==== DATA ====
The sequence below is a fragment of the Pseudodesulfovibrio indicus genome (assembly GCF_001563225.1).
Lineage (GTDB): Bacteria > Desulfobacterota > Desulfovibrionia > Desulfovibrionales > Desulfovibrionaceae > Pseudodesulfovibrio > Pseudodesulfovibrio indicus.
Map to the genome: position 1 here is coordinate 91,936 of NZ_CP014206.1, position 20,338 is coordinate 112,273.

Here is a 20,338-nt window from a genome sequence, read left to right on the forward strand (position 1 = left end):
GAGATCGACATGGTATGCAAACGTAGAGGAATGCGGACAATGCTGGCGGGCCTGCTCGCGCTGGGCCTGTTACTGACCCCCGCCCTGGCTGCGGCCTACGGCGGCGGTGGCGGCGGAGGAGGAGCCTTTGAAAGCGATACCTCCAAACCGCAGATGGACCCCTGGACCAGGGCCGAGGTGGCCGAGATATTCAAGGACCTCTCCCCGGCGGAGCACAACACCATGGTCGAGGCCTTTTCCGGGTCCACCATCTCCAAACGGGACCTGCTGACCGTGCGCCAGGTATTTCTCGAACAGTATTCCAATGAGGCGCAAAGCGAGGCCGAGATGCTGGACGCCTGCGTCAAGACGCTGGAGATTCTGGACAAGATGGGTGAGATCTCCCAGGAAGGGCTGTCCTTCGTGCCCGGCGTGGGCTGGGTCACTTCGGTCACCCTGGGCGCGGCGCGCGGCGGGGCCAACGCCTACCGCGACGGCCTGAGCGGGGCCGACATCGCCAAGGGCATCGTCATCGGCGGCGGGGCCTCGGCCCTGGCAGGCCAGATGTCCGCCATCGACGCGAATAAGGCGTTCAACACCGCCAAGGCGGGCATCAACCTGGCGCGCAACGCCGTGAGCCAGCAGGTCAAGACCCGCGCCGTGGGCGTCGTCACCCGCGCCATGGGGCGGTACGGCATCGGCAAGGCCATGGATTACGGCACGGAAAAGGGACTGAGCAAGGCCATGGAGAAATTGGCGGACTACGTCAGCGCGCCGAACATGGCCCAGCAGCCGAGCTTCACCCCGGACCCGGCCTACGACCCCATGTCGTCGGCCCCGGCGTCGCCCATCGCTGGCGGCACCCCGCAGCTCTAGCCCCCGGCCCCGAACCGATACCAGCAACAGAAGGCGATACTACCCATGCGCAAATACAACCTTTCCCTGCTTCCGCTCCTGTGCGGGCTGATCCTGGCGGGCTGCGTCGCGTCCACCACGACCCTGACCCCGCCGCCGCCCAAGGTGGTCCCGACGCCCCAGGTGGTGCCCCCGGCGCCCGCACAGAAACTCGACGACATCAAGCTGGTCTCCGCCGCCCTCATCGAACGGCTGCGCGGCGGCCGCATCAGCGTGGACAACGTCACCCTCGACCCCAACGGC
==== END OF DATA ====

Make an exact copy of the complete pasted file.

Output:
The sequence below is a fragment of the Pseudodesulfovibrio indicus genome (assembly GCF_001563225.1).
Lineage (GTDB): Bacteria > Desulfobacterota > Desulfovibrionia > Desulfovibrionales > Desulfovibrionaceae > Pseudodesulfovibrio > Pseudodesulfovibrio indicus.
Map to the genome: position 1 here is coordinate 91,936 of NZ_CP014206.1, position 20,338 is coordinate 112,273.

Here is a 20,338-nt window from a genome sequence, read left to right on the forward strand (position 1 = left end):
GAGATCGACATGGTATGCAAACGTAGAGGAATGCGGACAATGCTGGCGGGCCTGCTCGCGCTGGGCCTGTTACTGACCCCCGCCCTGGCTGCGGCCTACGGCGGCGGTGGCGGCGGAGGAGGAGCCTTTGAAAGCGATACCTCCAAACCGCAGATGGACCCCTGGACCAGGGCCGAGGTGGCCGAGATATTCAAGGACCTCTCCCCGGCGGAGCACAACACCATGGTCGAGGCCTTTTCCGGGTCCACCATCTCCAAACGGGACCTGCTGACCGTGCGCCAGGTATTTCTCGAACAGTATTCCAATGAGGCGCAAAGCGAGGCCGAGATGCTGGACGCCTGCGTCAAGACGCTGGAGATTCTGGACAAGATGGGTGAGATCTCCCAGGAAGGGCTGTCCTTCGTGCCCGGCGTGGGCTGGGTCACTTCGGTCACCCTGGGCGCGGCGCGCGGCGGGGCCAACGCCTACCGCGACGGCCTGAGCGGGGCCGACATCGCCAAGGGCATCGTCATCGGCGGCGGGGCCTCGGCCCTGGCAGGCCAGATGTCCGCCATCGACGCGAATAAGGCGTTCAACACCGCCAAGGCGGGCATCAACCTGGCGCGCAACGCCGTGAGCCAGCAGGTCAAGACCCGCGCCGTGGGCGTCGTCACCCGCGCCATGGGGCGGTACGGCATCGGCAAGGCCATGGATTACGGCACGGAAAAGGGACTGAGCAAGGCCATGGAGAAATTGGCGGACTACGTCAGCGCGCCGAACATGGCCCAGCAGCCGAGCTTCACCCCGGACCCGGCCTACGACCCCATGTCGTCGGCCCCGGCGTCGCCCATCGCTGGCGGCACCCCGCAGCTCTAGCCCCCGGCCCCGAACCGATACCAGCAACAGAAGGCGATACTACCCATGCGCAAATACAACCTTTCCCTGCTTCCGCTCCTGTGCGGGCTGATCCTGGCGGGCTGCGTCGCGTCCACCACGACCCTGACCCCGCCGCCGCCCAAGGTGGTCCCGACGCCCCAGGTGGTGCCCCCGGCGCCCGCACAGAAACTCGACGACATCAAGCTGGTCTCCGCCGCCCTCATCGAACGGCTGCGCGGCGGCCGCATCAGCGTGGACAACGTCACCCTCGACCCCAACGGC